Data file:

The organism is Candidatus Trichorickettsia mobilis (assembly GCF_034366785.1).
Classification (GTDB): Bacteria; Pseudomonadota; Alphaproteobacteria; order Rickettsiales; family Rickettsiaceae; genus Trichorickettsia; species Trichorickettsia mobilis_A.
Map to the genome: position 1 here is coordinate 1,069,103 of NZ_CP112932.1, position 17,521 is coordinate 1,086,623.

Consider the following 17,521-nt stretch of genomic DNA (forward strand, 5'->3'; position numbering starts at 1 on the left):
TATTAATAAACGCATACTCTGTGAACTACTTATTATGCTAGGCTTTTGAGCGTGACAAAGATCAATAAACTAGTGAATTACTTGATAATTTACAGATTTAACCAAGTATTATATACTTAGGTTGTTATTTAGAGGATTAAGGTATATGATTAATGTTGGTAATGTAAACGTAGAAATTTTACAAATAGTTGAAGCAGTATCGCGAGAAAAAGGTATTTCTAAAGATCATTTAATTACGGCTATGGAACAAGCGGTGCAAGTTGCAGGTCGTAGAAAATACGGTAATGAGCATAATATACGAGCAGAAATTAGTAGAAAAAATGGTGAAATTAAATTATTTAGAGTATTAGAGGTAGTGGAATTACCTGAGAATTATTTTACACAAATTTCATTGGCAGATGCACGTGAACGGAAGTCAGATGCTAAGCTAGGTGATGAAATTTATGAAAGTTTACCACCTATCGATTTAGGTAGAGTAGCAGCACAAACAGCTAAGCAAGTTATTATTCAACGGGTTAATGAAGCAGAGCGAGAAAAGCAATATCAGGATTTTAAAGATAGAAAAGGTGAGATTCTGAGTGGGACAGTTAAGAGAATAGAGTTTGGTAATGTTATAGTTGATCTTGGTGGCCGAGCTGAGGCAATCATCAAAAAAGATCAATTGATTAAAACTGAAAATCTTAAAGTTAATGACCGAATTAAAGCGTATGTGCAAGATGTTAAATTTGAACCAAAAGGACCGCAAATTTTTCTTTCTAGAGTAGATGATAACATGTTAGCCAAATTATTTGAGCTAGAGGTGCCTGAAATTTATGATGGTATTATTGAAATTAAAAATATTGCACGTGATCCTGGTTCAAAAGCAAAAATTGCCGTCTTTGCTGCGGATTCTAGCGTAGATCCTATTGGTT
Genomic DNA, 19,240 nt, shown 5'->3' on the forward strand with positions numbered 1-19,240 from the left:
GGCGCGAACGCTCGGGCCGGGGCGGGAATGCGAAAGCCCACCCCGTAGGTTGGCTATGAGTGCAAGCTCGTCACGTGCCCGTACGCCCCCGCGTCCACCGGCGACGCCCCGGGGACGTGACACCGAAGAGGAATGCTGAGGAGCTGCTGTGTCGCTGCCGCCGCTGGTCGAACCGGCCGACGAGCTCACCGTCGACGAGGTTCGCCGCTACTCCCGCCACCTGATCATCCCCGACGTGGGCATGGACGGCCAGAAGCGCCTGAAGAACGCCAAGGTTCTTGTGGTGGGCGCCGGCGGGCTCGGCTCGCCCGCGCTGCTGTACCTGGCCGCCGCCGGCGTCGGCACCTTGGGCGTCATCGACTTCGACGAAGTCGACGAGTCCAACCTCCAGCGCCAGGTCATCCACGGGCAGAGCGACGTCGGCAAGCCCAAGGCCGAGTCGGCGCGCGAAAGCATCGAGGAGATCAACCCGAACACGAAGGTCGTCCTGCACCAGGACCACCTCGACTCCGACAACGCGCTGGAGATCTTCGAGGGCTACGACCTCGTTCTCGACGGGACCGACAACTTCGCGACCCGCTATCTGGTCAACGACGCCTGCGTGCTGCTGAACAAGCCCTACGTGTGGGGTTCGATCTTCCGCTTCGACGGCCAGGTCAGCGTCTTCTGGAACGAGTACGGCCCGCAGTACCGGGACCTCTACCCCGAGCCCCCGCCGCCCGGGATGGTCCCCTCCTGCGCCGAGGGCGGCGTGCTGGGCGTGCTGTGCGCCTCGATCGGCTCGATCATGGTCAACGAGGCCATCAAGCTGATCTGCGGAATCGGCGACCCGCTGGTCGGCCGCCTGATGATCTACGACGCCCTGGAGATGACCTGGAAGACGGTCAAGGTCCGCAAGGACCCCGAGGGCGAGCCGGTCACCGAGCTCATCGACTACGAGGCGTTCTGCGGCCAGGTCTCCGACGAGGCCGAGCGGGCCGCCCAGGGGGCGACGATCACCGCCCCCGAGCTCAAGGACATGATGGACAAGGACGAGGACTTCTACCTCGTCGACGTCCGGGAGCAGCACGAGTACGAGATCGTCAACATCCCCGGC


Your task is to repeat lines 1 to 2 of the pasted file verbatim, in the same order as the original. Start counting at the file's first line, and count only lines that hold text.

The organism is Candidatus Trichorickettsia mobilis (assembly GCF_034366785.1).
Classification (GTDB): Bacteria; Pseudomonadota; Alphaproteobacteria; order Rickettsiales; family Rickettsiaceae; genus Trichorickettsia; species Trichorickettsia mobilis_A.